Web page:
Collected Works of Abraham Lincoln. Volume 8.
Lincoln, Abraham, 1809-1865.


[1]   DS, DNA RG 46, Senate 38A F2. See Lincoln's communication to the House of Representatives, supra. The resolution introduced in the House by Thaddeus Stevens and the resolution introduced in the Senate by Charles Sumner were both adopted on February 8. Lincoln's reply was directed to the House as a result of the request of Schuyler Colfax. The report of Secretary Seward, dated February 10, 1865, pointed out that ``the Senate may properly be referred to a special message of the President bearing upon the subject of the resolution and transmitted to the House this day. Appended to this report is a copy of an instruction which has been addressed to Charles Francis Adams, Esq., envoy extraordinary and minister plenipotentiary of the United States at London, and which is the only correspondence found in this department touching the subject referred to in the resolution. . . .''

The extract from Seward's letter to Adams, February 7, follows:

``On the morning of the 3d, the President, attended by the Secretary, received Messrs. Stephens, Hunter, and Campbell on board the United States steam transport River Queen in Hampton Roads. The conference was altogether informal. There was no attendance of secretaries, clerks, or other witnesses. Nothing was written or read. The conversation, although earnest and free, was calm, and courteous, and kind on both sides. The Richmond party approached the discussion rather indirectly, and at no time did they either make categorical demands, or tender formal stipulations or absolute refusals. Nevertheless, during the conference, which lasted four hours, the several points at issue between the government and the insurgents were distinctly raised, and discussed fully, intelligently, and in an amicable spirit. What the insurgent party seemed chiefly to favor was a postponement of the question of separation, upon which the war is waged, and a mutual direction of efforts of the government, as well as those of the insurgents, to some extrinsic policy or scheme for a season during which passions might be expected to subside, and the armies be reduced, and trade and intercourse between the people of both sections resumed. It was suggested by them that through such postponement we might now have immediate peace, with some not very certain prospect of an ultimate satisfactory adjustment of political relations between this government and the States, section, or people now engaged in conflict with it.

``This suggestion, though deliberately considered, was nevertheless regarded by the President as one of armistice or truce, and he announced that we can agree to no cessation or suspension of hostilities, except on the basis of the disbandment of the insurgent forces, and the restoration of the national authority throughout all the States in the Union. Collaterally, and in subordination to the proposition which was thus announced, the antislavery policy of the United States was reviewed in all its bearings, and the President announced that he must not be expected to depart from the positions he had heretofore assumed in his proclamation of emancipation and other documents, as these positions were reiterated in his last annual message. It was further declared by the PresidentPage  287 that the complete restoration of the national authority was an indispensable condition of any assent on our part to whatever form of peace might be proposed. The President assured the other party that, while he must adhere to these positions, he would be prepared, so far as power is lodged with the executive, to exercise liberality. His power, however, is limited by the Constitution; and when peace should be made, Congress must necessarily act in regard to appropriations of money and to the admission of representatives from the insurrectionary States. The Richmond party were then informed that Congress had, on the 31st ultimo, adopted by a constitutional majority a joint resolution submitting to the several States the proposition to abolish slavery throughout the Union, and that there is every reason to expect that it will be soon accepted by three-fourths of the States, so as to become a party of the national organic law.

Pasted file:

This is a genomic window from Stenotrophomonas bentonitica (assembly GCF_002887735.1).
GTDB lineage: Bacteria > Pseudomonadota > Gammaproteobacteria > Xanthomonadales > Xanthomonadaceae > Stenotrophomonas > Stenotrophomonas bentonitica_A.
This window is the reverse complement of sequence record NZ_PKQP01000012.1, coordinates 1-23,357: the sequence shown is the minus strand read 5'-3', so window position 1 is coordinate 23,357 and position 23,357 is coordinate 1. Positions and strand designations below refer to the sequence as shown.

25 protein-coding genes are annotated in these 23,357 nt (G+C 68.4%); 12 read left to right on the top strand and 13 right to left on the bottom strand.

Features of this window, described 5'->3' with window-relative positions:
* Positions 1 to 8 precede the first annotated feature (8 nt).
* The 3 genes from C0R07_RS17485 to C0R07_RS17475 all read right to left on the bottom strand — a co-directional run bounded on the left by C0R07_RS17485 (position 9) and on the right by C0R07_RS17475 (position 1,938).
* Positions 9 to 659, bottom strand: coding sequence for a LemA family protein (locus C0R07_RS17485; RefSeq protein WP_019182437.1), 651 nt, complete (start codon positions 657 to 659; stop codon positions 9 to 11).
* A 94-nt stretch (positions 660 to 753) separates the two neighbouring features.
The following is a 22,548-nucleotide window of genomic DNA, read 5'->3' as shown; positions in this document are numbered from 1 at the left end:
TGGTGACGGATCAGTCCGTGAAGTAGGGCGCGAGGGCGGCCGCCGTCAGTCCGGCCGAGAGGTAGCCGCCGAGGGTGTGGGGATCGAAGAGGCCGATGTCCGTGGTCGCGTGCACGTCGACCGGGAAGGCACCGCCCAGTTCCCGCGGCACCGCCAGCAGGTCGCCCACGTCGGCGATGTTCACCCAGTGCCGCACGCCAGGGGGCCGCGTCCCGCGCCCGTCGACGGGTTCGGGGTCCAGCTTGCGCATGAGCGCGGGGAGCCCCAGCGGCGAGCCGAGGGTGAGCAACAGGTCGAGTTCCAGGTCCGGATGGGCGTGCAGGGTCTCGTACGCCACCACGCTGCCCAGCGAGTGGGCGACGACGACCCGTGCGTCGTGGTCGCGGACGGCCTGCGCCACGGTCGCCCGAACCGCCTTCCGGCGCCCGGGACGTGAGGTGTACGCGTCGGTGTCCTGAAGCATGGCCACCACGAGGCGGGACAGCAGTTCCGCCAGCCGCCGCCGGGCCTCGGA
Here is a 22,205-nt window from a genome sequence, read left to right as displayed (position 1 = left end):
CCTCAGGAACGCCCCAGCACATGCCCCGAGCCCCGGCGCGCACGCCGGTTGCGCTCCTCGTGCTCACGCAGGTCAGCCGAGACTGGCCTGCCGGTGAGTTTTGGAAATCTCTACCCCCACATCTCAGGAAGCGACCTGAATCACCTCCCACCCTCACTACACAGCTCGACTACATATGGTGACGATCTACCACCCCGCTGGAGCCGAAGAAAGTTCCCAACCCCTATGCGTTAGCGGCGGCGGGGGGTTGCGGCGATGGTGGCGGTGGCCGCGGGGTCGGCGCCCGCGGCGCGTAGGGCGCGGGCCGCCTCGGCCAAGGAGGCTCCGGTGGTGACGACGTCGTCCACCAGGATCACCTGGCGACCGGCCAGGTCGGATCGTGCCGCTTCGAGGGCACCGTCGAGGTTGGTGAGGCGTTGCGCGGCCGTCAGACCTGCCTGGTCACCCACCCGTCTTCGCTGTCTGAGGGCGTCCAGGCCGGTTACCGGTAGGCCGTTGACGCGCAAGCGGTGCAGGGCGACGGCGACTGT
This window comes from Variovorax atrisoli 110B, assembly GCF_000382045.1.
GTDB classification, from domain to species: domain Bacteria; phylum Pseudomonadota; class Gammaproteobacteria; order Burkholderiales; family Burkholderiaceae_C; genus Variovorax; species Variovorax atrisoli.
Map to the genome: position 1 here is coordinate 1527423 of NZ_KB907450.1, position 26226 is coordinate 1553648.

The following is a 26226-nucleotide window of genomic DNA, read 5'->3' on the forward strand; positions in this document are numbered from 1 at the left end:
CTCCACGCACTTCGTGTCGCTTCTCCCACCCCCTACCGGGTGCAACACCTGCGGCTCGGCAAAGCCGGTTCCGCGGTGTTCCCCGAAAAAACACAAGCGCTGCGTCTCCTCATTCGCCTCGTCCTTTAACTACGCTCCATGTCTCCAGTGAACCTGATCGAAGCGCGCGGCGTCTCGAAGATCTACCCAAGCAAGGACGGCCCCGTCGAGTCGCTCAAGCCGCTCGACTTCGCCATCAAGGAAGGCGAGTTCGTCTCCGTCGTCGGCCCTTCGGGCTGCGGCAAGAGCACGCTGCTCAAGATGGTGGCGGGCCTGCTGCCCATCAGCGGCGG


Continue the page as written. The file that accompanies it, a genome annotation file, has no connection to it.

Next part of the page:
``The conference came to an end by mutual acquiescence, without producing an agreement of views upon the several matters discussed, or any of them. Nevertheless, it is perhaps of some importance that we have been able to submit our opinions and views directly to prominent insurgents, and to hear them in answer in a courteous and not unfriendly manner.'' (Thirty-eighth Congress, Second Session, Senate Executive Document No. 18).